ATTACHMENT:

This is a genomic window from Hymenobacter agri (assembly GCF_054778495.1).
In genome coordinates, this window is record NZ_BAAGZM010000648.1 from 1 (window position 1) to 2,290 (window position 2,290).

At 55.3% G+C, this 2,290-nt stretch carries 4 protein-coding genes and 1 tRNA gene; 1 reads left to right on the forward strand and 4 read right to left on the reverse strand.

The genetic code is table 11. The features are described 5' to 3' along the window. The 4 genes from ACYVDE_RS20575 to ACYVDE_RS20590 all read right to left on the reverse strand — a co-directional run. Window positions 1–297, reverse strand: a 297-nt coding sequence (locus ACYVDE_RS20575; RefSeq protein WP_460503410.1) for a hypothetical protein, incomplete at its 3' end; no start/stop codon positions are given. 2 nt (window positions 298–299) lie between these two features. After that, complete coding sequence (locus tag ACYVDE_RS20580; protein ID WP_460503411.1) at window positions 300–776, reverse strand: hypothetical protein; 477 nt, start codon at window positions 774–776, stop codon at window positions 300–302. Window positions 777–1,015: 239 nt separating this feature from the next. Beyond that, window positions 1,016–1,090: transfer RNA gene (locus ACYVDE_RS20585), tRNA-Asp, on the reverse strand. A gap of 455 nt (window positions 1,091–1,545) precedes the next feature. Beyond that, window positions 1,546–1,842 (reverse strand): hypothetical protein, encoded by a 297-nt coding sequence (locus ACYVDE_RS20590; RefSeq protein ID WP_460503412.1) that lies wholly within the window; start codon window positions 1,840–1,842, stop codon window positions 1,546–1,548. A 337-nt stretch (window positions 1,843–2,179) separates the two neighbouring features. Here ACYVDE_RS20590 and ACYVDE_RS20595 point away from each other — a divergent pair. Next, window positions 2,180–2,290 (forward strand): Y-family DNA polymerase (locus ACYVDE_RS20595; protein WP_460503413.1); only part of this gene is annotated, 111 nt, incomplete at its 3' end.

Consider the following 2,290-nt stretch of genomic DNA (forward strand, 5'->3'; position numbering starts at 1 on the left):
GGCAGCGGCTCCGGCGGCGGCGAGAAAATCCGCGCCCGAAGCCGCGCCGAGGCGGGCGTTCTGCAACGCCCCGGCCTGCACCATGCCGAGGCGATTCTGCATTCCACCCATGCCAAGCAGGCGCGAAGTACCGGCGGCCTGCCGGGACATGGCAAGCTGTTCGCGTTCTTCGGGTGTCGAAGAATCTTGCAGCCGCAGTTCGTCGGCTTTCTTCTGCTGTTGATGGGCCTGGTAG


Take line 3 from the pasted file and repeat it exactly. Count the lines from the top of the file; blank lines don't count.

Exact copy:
At 55.3% G+C, this 2,290-nt stretch carries 4 protein-coding genes and 1 tRNA gene; 1 reads left to right on the forward strand and 4 read right to left on the reverse strand.